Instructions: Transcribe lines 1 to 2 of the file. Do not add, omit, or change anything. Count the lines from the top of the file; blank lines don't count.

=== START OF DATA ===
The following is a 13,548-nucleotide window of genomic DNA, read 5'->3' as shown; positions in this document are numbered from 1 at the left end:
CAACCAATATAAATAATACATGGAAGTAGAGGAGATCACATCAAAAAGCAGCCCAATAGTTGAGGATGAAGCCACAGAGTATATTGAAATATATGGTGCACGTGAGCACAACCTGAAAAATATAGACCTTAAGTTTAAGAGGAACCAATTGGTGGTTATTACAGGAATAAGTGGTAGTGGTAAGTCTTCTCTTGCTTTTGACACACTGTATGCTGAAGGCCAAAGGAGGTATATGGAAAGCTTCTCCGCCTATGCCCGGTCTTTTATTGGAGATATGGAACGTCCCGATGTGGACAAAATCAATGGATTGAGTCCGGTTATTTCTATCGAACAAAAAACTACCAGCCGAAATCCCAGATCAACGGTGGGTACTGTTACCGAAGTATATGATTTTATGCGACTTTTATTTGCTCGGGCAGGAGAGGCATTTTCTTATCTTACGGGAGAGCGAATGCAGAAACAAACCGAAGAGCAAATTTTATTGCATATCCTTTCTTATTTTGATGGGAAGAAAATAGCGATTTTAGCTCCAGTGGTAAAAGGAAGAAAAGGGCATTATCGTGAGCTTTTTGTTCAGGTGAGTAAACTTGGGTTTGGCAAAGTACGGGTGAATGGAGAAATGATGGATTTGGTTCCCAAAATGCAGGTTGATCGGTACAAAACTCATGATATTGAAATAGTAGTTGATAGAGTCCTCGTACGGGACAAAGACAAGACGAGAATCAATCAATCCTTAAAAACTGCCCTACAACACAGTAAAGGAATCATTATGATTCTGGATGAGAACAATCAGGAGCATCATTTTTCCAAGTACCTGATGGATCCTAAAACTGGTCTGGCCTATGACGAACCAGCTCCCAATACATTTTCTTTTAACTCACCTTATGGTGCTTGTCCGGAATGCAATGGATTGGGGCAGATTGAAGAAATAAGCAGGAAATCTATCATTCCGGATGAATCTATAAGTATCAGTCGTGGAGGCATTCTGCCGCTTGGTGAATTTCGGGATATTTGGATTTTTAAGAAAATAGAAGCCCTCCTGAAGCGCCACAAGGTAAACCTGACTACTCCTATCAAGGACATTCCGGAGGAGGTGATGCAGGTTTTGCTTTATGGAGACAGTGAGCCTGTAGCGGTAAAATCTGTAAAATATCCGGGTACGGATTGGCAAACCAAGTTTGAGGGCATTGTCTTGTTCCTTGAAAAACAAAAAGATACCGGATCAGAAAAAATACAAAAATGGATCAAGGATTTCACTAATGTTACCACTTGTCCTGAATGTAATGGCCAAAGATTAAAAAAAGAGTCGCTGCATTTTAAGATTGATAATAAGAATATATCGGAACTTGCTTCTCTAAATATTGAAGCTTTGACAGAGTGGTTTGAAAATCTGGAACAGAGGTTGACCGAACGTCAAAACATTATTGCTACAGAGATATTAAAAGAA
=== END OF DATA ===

The following is a 13,548-nucleotide window of genomic DNA, read 5'->3' as shown; positions in this document are numbered from 1 at the left end:
CAACCAATATAAATAATACATGGAAGTAGAGGAGATCACATCAAAAAGCAGCCCAATAGTTGAGGATGAAGCCACAGAGTATATTGAAATATATGGTGCACGTGAGCACAACCTGAAAAATATAGACCTTAAGTTTAAGAGGAACCAATTGGTGGTTATTACAGGAATAAGTGGTAGTGGTAAGTCTTCTCTTGCTTTTGACACACTGTATGCTGAAGGCCAAAGGAGGTATATGGAAAGCTTCTCCGCCTATGCCCGGTCTTTTATTGGAGATATGGAACGTCCCGATGTGGACAAAATCAATGGATTGAGTCCGGTTATTTCTATCGAACAAAAAACTACCAGCCGAAATCCCAGATCAACGGTGGGTACTGTTACCGAAGTATATGATTTTATGCGACTTTTATTTGCTCGGGCAGGAGAGGCATTTTCTTATCTTACGGGAGAGCGAATGCAGAAACAAACCGAAGAGCAAATTTTATTGCATATCCTTTCTTATTTTGATGGGAAGAAAATAGCGATTTTAGCTCCAGTGGTAAAAGGAAGAAAAGGGCATTATCGTGAGCTTTTTGTTCAGGTGAGTAAACTTGGGTTTGGCAAAGTACGGGTGAATGGAGAAATGATGGATTTGGTTCCCAAAATGCAGGTTGATCGGTACAAAACTCATGATATTGAAATAGTAGTTGATAGAGTCCTCGTACGGGACAAAGACAAGACGAGAATCAATCAATCCTTAAAAACTGCCCTACAACACAGTAAAGGAATCATTATGATTCTGGATGAGAACAATCAGGAGCATCATTTTTCCAAGTACCTGATGGATCCTAAAACTGGTCTGGCCTATGACGAACCAGCTCCCAATACATTTTCTTTTAACTCACCTTATGGTGCTTGTCCGGAATGCAATGGATTGGGGCAGATTGAAGAAATAAGCAGGAAATCTATCATTCCGGATGAATCTATAAGTATCAGTCGTGGAGGCATTCTGCCGCTTGGTGAATTTCGGGATATTTGGATTTTTAAGAAAATAGAAGCCCTCCTGAAGCGCCACAAGGTAAACCTGACTACTCCTATCAAGGACATTCCGGAGGAGGTGATGCAGGTTTTGCTTTATGGAGACAGTGAGCCTGTAGCGGTAAAATCTGTAAAATATCCGGGTACGGATTGGCAAACCAAGTTTGAGGGCATTGTCTTGTTCCTTGAAAAACAAAAAGATACCGGATCAGAAAAAATACAAAAATGGATCAAGGATTTCACTAATGTTACCACTTGTCCTGAATGTAATGGCCAAAGATTAAAAAAAGAGTCGCTGCATTTTAAGATTGATAATAAGAATATATCGGAACTTGCTTCTCTAAATATTGAAGCTTTGACAGAGTGGTTTGAAAATCTGGAACAGAGGTTGACCGAACGTCAAAACATTATTGCTACAGAGATATTAAAAGAA